Kent Jones, a first-time narrative director and writer, won the Founders Award for Best Narrative Feature and Best Screenplay in a U.S. Narrative Feature Film for “Diane,” according to a news release. Starring Mary Kay Place, “Diane” centers on a widowed, altruistic septuagenarian whose life is dictated by the needs of others. She fills her days serving food to the homeless, visiting ailing friends in the last years of their lives, and, most centrally, desperately attempting to reach her drug-addicted son, despite his repeated efforts to push her away. But as these pieces of her existence begin to wither and fade, she is forced to look at her own identity—and memories she’d rather forget than face.

“After careful consideration we have chosen a film that we believe encompasses the beauty, aesthetic, as well as the powerful themes of love, struggle, life, death, and womanhood that are the spirit of this year’s festival,” the jury (which included Justin Bartha, Alexander Dinelaris, Bilge Ebiri, Amy Hobby, Chris Messina and Lakeith Stanfield) said in a statement.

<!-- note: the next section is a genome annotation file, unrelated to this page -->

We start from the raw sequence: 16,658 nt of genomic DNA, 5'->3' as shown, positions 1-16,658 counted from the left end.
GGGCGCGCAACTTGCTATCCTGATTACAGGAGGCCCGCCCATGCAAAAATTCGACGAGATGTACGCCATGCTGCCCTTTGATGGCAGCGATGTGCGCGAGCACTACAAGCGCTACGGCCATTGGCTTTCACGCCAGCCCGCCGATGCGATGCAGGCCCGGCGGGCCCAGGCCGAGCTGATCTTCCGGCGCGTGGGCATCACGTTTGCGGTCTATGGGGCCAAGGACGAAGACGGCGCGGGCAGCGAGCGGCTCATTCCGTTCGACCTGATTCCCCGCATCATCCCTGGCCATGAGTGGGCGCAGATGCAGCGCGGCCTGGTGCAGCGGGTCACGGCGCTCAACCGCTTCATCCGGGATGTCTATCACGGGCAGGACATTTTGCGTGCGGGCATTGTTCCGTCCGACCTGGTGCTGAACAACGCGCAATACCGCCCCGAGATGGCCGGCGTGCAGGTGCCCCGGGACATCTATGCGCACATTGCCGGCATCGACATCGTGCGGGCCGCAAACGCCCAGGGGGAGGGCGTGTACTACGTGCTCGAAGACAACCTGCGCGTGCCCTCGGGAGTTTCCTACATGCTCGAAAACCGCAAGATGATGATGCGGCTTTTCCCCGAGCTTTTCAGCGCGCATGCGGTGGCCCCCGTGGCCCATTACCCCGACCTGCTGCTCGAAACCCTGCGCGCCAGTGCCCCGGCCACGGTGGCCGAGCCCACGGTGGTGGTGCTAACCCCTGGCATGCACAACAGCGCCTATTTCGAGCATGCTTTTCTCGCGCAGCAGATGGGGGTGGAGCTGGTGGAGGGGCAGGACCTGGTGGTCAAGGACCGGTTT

Gabrielle Brady, a first-time feature-length documentary director, won Best Documentary Feature for “Island of the Hungry Ghosts.” Dava Whisenant, another first-time director, garnered the Albert Maysles New Documentary Director Award for “Bathtubs Over Broadway.”

Nia DaCosta, a first-time feature director, received The Nora Ephron Award for “Little Woods.” The Nora Ephron Award was created six years ago to honor excellence in storytelling by a female writer or director embodying the spirit and boldness of the late filmmaker.

Marios Piperides, a first-time feature narrative director, won the Best International Narrative Feature for “Smuggling Hendrix,” while Shawn Snyder, a first-time feature director, earned Best New Narrative Director for “To Dust.”